dividing an algebraic integer by another
Hi,
I've worked out that the algebraic integer \(6+23\sqrt{2}\) is divisible by \(2+\sqrt{2}\). I find finding these factors by looking at norms quite tiring. Is another way to work out \(\frac{6+23\sqrt{2}}{2+\sqrt{2}}\) in it's simplest form? A division algorithm for example. Please show me how it goes. 
It's really elementary, so I may be misunderstanding your question:
Multiply top and bottom by the conjugate of the bottom. That makes the denominator a real number, so regular primaryschool division can proceed. 
Note that, in general, you don't get an algebraic integer (just like dividing an integer by another integer doesn't give an integer, in general, but a rational number).

[QUOTE]
It's really elementary, so I may be misunderstanding your question: Multiply top and bottom by the conjugate of the bottom. That makes the denominator a real number, so regular primaryschool division can proceed. [/QUOTE]Thanks. You weren't misunderstanding my question. I believe that there's something hidden with maths like it's a mystery or I'm sereptticiously tricking myself into making simple things seem hard so I can feel better about how good I am at maths. Perhaps also that I think that the simple form should be smaller than it's numerator and multiplying the numerator by a number greater than 1 wouldn't have occurred to me. So, \(\frac{6+23\sqrt{2}}{2+\sqrt{2}}=\frac{(6+23\sqrt{2})(2\sqrt{2})}{(2+\sqrt{2})(2\sqrt{2})} =\frac{1246+(466)\sqrt{2}}{2}=\frac{34+40\sqrt{2}}{2}=17+20\sqrt{2}\) /* editted out the mistakes */ [QUOTE] Note that, in general, you don't get an algebraic integer (just like dividing an integer by another integer doesn't give an integer, in general, but a rational number). [/QUOTE]I take your point but isn't it okay to say that in the ring \(Z[\sqrt{2}]\),\(6+23\sqrt{2}\) has a factor \(2+\sqrt{2}\)? Thanks very much to both of you. 
I guess I prompted CR's post
by writing [QUOTE] I've worked out that the algebraic integer [COLOR=inherit][/COLOR][FONT=MathJax_Main]6[/FONT][FONT=MathJax_Main]+[/FONT][FONT=MathJax_Main]23[/FONT][FONT=MathJax_Main]2[/FONT][FONT=MathJax_Main]√[/FONT] is divisible by [COLOR=inherit][/COLOR][FONT=MathJax_Main]2[/FONT][FONT=MathJax_Main]+[/FONT][FONT=MathJax_Main]2[/FONT][FONT=MathJax_Main]√[/FONT]. I find finding these factors by looking at norms quite tiring. [/QUOTE] I should have said has a factor instead of divisble. 
Using the computational might of PariGP,
? f=x^22;z=Mod((6+23*x)/(2+x),f) %1 = Mod(20*x  17, x^2  2) ? charpoly(%) %2 = x^2 + 34*x  511 
[QUOTE=wildrabbitt;520487]I take your point but isn't it okay to say that in the ring \(Z[\sqrt{2}]\),\(6+23\sqrt{2}\) has a factor \(2+\sqrt{2}\)?[/QUOTE]
Yes, just like in the ring Z it's right to say that 15 has a factor 3. :smile: But if you want to divide integers in general (apart from denominator 0, of course), you get rational numbers. Similarly, if you want to divide algebraic integers in general (or for a particular ring), you get algebraic numbers (or those in your ring). 
If f is an irreducible polynomial in Q[x], and b is a nonzero polynomial in Q[x] of degree less than the degree of f, then the polmod Mod(b, f) is invertible. Thus, Mod(a/b,f) is defined for any polynomial a in Q[x]. In PariGP calculations, f is usually [i]monic[/i] (leading coefficient is 1) with integer coefficients. It is often the defining polynomial of a number field.
In the above example, I took f = x^2  2, and I also found the characteristic polynomial of Mod(a/b, f). The point of doing that was that Mod(a/b, f) is an algebraic [i]integer[/i] precisely when its characteristic polynomial is monic and has integer coefficients. In fields of degree greater than 2, there can be cases where algebraic integers have polynomial expressions (mod f) which have fractional coefficients.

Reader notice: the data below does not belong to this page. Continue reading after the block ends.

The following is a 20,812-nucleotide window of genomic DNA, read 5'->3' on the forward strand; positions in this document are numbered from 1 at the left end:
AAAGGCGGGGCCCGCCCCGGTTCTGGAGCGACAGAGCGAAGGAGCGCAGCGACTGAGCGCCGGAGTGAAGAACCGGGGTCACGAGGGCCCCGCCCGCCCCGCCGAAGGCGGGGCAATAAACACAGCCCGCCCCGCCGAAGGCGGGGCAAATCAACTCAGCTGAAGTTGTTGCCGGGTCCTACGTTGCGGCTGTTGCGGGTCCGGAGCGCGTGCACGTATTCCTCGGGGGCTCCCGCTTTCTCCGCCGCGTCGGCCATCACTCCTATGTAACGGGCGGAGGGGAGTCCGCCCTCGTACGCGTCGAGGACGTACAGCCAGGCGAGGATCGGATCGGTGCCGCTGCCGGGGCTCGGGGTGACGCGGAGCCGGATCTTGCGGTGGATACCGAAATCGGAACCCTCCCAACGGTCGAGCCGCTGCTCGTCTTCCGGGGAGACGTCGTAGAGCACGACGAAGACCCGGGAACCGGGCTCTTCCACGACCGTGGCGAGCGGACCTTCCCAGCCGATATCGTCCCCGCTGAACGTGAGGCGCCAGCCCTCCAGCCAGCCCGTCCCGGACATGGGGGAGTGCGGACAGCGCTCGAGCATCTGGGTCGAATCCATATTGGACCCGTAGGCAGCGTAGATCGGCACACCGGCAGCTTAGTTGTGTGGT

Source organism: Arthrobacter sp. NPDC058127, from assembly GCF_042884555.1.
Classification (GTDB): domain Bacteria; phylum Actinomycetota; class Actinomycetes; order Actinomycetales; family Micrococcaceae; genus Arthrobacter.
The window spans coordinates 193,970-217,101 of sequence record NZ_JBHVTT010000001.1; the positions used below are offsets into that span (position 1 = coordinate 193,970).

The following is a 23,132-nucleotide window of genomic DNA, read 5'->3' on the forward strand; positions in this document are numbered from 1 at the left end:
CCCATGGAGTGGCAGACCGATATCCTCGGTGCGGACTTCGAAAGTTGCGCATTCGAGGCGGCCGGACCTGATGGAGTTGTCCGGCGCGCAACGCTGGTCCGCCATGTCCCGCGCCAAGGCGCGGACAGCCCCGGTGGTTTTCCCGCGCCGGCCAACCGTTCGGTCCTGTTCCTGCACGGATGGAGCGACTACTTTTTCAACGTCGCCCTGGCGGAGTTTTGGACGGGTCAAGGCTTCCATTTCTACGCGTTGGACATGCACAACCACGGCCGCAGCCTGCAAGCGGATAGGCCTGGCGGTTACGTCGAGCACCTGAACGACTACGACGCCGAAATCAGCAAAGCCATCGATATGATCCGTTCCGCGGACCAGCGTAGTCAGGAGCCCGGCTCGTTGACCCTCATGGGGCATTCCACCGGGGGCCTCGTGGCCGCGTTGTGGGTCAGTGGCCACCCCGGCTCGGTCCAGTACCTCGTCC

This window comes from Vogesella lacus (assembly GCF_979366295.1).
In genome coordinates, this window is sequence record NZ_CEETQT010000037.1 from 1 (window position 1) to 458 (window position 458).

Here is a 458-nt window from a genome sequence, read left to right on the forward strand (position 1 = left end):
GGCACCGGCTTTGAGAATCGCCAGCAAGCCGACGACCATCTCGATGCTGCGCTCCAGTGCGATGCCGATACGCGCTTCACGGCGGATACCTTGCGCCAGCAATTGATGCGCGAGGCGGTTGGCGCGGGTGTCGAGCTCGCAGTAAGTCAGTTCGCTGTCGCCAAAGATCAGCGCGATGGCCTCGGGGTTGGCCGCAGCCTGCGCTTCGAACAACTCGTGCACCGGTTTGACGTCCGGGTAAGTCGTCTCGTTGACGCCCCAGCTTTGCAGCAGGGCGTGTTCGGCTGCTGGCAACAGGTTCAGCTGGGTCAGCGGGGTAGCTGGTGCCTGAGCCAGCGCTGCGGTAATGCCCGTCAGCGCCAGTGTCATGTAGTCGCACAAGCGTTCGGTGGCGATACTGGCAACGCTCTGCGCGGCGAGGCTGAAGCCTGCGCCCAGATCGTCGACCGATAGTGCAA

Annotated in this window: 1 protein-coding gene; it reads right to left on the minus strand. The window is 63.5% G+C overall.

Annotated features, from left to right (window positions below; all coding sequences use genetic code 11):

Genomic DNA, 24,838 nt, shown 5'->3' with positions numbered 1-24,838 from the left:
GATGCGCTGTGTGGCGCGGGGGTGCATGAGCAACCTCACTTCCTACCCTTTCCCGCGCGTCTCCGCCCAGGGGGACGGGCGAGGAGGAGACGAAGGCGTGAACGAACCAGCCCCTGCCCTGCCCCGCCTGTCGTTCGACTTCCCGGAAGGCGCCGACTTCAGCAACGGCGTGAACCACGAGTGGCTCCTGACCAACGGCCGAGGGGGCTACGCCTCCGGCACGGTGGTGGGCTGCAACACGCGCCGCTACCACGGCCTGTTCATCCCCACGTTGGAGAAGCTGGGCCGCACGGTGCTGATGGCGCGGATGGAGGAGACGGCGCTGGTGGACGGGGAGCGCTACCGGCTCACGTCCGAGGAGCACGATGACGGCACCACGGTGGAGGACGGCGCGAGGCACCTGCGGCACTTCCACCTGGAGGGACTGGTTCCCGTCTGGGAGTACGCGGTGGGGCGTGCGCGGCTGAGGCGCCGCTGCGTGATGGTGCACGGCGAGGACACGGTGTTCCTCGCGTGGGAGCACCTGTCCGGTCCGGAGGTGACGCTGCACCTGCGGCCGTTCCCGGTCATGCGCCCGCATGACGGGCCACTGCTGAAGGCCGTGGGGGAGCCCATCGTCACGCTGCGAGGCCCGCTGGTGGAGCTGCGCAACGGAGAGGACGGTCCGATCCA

Right. Well thanks for those posts. I thought my thread had come to it's natural end but I'm glad it hasn't.
Please don't take this to mean I'm not interested in the latest replies, but since I wasn't expecting anymore I was busy looking into some more things. I hope therefore it can be considered not to be without due interest in matters raised in this thread that I ask the following ; As I understand it, A Euclidean Domain had a Euclidean Norm and a Euclidean Algorithm for division. I'm fine with that. What I'm confused about is that in the same way that Every Euclidean Domain is a UFD, every Field is a Euclidean Domain. It seems logical to me that every field therefore has a Euclidean Norm and a Euclidean Algorithm so I'm totally puzzled about the fact that in Thomas Hardy's book The Theory of Numbers, a distinction is made between Euclidean Fields and NonEuclidean fields. For example, k(sqrt(23)), the real quadratic field is said not to be Euclidean whereas k(sqrt(2)) the real quadratic field associated with root 2, is said to be Euclidean. Help, please. 
[QUOTE=wildrabbitt;520689]As I understand it, A Euclidean Domain had a Euclidean Norm and a Euclidean Algorithm for division.
I'm fine with that. What I'm confused about is that in the same way that Every Euclidean Domain is a UFD, every Field is a Euclidean Domain.[/QUOTE] In a [i]field[/i], every division (by any nonzero element) "comes out even" with a remainder of [i]zero[/i]. You're unclear on the definitions. As the term is used in Hardy and Wright, "Euclidean field" is a number field whose ring of algebraic integers has a Euclidean (division with quotient and remainder) algorithm. The remainder is either 0 or is "smaller" than the divisor. The usual function used to measure the "size" of integers is the absolute value of the norm. You might try reading [url=https://info.maths.ed.ac.uk/assets/files/Vacation%20Projects/Sarah%20Mackie%2016.pdf]The Euclidean Algorithm in Quadratic Number Fields[/url]. 
In this context, fields are boring because all nonzero elements are units.

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